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What are Type I and Type II errors in hypothesis testing? How can you minimize your chances of accepting a wrong hypothesis?

Type I and Type II errors both relate to the result of the null hypothesis. A Type I error occurs when the null hypothesis is mistakenly rejected, whereas a Type II error occurs when the null hypothesis is mistakenly accepted.

Keep reading to learn about the difference between a Type I and a Type II error, and how to reduce your chances of making both.

## Type l and Type ll Errors—Explained

**Type I errors are ***false positives***, which means we reject a null hypothesis that is actually true **(and accept an alternative hypothesis that is actually false). For example, if the absorption of our vitamin company’s new formula wasn’t any better than the previous formula, but their study led them to conclude that it was, they would be making a Type l error.

**Type lI errors are ***false negatives***, which means we accept a null hypothesis that is actually false **(and reject an alternative hypothesis that is actually true). For example, if the absorption of our vitamin company’s new formula *was* better than the previous formula, but their study led them to conclude that it wasn’t, they would be making a Type ll error.

Setting your burden of proof (confidence level) high, say, .001, makes it statistically more difficult to reject the null hypothesis because, at that level, you have to be 99.9% certain the alternative hypothesis is true before you can reject the null. This makes you more likely to make a Type ll error by accepting the null hypothesis as true when it’s not.

In contrast, setting your confidence level lower, say, .1, reduces the burden of proof necessary to reject the null hypothesis because you only need to be 90% certain the alternative hypothesis is true before you can reject the null. This makes you more likely to make a Type l error by rejecting a null hypothesis that is actually true (and accepting an alternative hypothesis that is actually false).

Reasons for Type I and Type II errors in Hypothesis TestingA small sample size can be the cause of some Type ll errors. For example, say you were studying whether malaria is more common in mosquitoes in one region than another, but you only collect 20 mosquitoes from each location. It’s possible that you’d miss a statistically significant difference between the larger mosquito populations because you simply didn’t survey enough mosquitoes. Therefore, large sample sizes can help reduce Type ll errors. A significant relationship other than the one you’re studying can also be the cause of some Type l errors. For example, say you’re studying the effects of a healthy lunch initiative on school children’s attention levels in class. Your statistics show a significant relationship between increased attention levels and participation in the healthy lunch program. However, this increased attention may actually be caused (at least in part) by the new outdoor exercise program the school implemented at the same time, and students are focusing better in class after coming in from an outdoor walk. Therefore, careful consideration of possible confounding factors can help reduce some Type l errors. |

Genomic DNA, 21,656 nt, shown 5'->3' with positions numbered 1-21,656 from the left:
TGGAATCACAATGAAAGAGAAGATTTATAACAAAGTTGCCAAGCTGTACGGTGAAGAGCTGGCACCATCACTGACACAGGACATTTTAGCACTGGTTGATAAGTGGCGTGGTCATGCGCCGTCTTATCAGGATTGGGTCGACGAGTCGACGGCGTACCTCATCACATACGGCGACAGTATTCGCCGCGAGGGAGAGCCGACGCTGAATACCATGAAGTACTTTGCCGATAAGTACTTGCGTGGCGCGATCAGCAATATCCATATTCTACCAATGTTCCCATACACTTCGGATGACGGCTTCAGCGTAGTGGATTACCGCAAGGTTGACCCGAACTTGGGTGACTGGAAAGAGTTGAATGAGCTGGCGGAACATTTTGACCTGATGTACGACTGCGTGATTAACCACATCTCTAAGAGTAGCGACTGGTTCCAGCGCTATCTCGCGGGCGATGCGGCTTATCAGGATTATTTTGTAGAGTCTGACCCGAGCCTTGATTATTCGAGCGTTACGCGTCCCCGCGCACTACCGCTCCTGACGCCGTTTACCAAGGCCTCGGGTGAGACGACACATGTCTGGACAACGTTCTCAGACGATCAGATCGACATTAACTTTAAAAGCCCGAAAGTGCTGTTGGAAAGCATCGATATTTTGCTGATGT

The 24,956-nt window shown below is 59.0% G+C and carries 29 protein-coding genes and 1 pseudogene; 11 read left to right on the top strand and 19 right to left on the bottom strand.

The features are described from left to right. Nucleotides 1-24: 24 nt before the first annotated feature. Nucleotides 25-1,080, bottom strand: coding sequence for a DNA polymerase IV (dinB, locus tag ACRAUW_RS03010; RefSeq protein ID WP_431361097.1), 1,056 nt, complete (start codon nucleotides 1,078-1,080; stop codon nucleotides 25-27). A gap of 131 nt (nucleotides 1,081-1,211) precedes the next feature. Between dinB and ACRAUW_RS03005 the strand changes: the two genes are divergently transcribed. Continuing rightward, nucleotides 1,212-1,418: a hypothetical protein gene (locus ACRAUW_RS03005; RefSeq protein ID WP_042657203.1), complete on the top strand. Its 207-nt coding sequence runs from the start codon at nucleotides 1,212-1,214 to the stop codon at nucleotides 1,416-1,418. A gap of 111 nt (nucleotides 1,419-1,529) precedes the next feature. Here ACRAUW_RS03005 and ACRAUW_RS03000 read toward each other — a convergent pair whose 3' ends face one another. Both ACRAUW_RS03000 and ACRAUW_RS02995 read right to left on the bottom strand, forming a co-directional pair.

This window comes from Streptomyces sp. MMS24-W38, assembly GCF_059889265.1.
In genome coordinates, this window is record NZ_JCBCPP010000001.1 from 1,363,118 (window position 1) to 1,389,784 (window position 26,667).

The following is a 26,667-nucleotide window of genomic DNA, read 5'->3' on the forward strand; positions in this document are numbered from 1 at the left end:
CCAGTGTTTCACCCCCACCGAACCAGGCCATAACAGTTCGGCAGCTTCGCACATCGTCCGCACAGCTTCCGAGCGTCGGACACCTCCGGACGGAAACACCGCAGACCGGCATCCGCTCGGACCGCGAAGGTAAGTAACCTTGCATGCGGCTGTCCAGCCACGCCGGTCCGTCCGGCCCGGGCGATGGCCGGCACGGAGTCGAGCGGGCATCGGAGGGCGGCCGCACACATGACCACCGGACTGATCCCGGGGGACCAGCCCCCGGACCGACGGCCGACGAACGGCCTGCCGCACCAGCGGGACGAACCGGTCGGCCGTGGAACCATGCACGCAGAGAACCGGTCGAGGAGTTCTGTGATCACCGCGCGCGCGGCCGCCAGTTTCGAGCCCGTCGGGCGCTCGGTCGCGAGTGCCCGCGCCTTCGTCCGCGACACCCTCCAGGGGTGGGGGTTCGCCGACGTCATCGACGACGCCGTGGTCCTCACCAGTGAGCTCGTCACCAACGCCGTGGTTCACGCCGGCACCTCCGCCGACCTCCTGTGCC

Since you can never fully eliminate the possibility of making Type l and Type ll errors, the circumstances around your research and statistical analysis will determine which one you are more willing to accept.

For example, as a medical researcher working on a new vaccine, you might have a very low tolerance for rejecting a true null hypothesis (Type l error). Since people’s health is at stake, you want to be very sure that your vaccine works. Therefore, you might opt for a high confidence level, say, .001, meaning that you are 99.9% confident when you reject the null hypothesis that your vaccine is not effective against a certain malady. In this case, by opting for such a high level of confidence, you increase your chances of making a Type ll error and concluding that your vaccine is not effective when, in fact, it is.

In contrast, you might be more inclined to accept a Type l error as a social sciences researcher looking to implement a recreational therapy program at a local senior center. You might even set your confidence level at .25, meaning that you would be 75% confident in rejecting the null hypothesis that your recreation program does not produce clinically significant results. In this case, your rationale might be that even if the results of the program are not clinically measurable, the community as a whole will still enjoy it, and there is little risk of doing harm.

Remembering Type l and Type ll ErrorsThe concept of Type l and Type ll errors can be tricky to grasp and retain. An article from the National Library of Medicine suggests using the story of the Boy Who Cried Wolf as a memory tool. The first time the boy cries “wolf” in the story, the citizens all come running. This is a Type l error because there is no wolf even though they think there is. We can remember that it’s a Type l error because it happens first in the story. Later, there really is a wolf when the boy cries “wolf,” but no one comes since they don’t believe him. This is a Type ll error, which we can remember because it happens second in the story. |

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